The short review of the new "National Treasure" sequel is that it's the exact same film as its predecessor. The extended review would be that it's the exact same film as its predecessor, but somehow even more unpleasant.
Ben Gates (Nicolas Cage) is ready for a fight when a mysterious treasure hunter named Mitch (played with dead-eyed, boat-payment-glee by Ed Harris) sullies the Gates name by suggesting Ben's ancestor was involved in the murder of President Lincoln. Joined by his father Patrick (Jon Voight), estranged girlfriend Abigail (Diane Kruger), and sidekick Riley (Justin Bartha), the team scoots around the world on the hunt for clues that will lead them to a lost city made of gold. Closely hunted by Mitch's men and various law enforcement officials (led by Harvey Keitel), Ben and the gang try to elude danger at every step on their quest to save the family from historical disgrace.
2004's "National Treasure" was a meticulously tedious adventure film that, while appealing in its monotone family entertainment value, failed to catch fire as it gasped its way through leaden stunt set-pieces and hokey historical recreations. I blame director Jon Turteltaub, who failed to show much aptitude for the art of the action sequence, not to mention his complete unease with subtlety.
"Book of Secrets," isn't truly a sequel to the first "Treasure" film, but something of an unofficial remake, trucking through almost the exact same story beats and awkwardly similar locations, even presenting an overwrought climax that's set inside a very familiar cavernous, ancient chamber. The script doesn't further the characters either; it merely corrals them snugly together for another big show of puzzling, jetting around the globe to mingle with famous landmarks. In fact, I defy anyone to sniff out an actual character arc in this picture.
Since "Treasure" wasn't exactly the bee's knees to begin with, watching "Book of Secrets" sink into total inactivity is demoralizing. While I'm thankful Turteltaub has dialed down the cheeseball historical flashbacks, he still can't direct an action sequence to save his life. The "Treasure" franchise has severe Indiana Jones overtones, yet Turteltaub is no Spielberg. Packed with car chases, "Book of Secrets" has all the excitement of a Chevy truck commercial, not helped in the least by Trevor Rabin's infuriating, unremitting score. Somebody run to Hollywood and slap the Casio out of this man's toxic hands.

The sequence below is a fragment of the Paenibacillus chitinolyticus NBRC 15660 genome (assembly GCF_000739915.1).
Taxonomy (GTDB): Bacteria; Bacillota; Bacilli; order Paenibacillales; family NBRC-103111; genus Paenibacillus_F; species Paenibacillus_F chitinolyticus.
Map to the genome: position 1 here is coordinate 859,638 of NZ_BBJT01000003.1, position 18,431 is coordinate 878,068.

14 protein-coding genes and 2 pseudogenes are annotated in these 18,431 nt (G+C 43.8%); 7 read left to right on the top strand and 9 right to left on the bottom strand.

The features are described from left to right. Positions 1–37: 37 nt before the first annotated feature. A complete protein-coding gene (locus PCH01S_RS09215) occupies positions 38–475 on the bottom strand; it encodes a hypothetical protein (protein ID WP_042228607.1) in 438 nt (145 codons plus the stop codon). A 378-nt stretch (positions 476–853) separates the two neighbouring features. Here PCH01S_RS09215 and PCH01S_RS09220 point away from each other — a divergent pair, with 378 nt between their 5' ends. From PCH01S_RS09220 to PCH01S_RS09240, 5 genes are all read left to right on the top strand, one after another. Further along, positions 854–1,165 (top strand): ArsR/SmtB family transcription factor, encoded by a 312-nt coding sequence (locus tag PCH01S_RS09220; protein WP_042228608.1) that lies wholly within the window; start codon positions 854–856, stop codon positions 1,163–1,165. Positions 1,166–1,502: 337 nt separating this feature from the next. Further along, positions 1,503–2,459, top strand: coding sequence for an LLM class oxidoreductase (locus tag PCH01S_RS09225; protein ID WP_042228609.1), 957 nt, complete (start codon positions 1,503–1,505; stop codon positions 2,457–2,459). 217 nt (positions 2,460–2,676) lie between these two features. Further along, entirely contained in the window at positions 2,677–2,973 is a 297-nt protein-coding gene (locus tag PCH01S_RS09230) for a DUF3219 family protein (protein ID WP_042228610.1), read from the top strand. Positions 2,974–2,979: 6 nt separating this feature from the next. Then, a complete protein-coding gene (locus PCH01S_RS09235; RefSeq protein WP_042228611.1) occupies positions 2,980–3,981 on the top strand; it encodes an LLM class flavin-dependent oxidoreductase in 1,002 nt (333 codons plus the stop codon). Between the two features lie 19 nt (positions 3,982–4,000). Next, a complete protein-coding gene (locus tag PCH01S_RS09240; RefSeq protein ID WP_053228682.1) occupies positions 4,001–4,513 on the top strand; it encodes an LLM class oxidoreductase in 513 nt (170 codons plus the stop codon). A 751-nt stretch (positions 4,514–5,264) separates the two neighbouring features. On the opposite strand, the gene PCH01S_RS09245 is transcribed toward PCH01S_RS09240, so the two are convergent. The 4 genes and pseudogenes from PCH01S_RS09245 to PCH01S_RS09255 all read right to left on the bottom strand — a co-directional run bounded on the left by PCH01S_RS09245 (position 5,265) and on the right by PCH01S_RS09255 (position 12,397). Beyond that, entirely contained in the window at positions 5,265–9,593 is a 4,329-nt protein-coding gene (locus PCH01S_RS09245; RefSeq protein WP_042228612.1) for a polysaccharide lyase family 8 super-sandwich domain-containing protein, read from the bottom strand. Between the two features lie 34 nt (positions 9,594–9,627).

The story takes the audience to the Library of Congress, Mount Rushmore, and the White House to meet the president, played by Bruce Greenwood (the king of middle-age nondescript acting). There are even diversions to London and France to keep the international audience involved. All the globetrotting doesn't mask the fact that the script is pushing too hard on the puzzle aspect of the franchise, orchestrating fairly outlandish situations of reveal that even the film itself doesn't seem to fully comprehend. This abandons the actors in a frozen state of exposition diarrhea, where every line merely states the obvious and explains the plot artificially. It's not acting, just explaining with an inch more zeal.
The only bright spot in "Book of Secrets" is provided by Helen Mirren, popping up here as Ben's mother and Patrick's testy ex-wife. While it's easy to bash the actresses for taking something so gaudily commercial after spending the last few years raking in trophies while portraying queens, she really adds a spark to the production, even elevating Voight in their numerous cantankerous moments. Mirren also provides adequate distraction from Justin Bartha's insufferable ad-libs. Yep, he's still comedy poison. Three years hasn't changed that.
"Book of Secrets" ends with watery chaos and a lot of noise, eager to hand the average moviegoer some bang for their buck. I don't resent an offering of large-scale mainstream entertainment, but this "sequel" is barely breaking a sweat, and that laziness makes for a very irritating feature film and an even worse excuse for an installment of a burgeoning blockbuster franchise.
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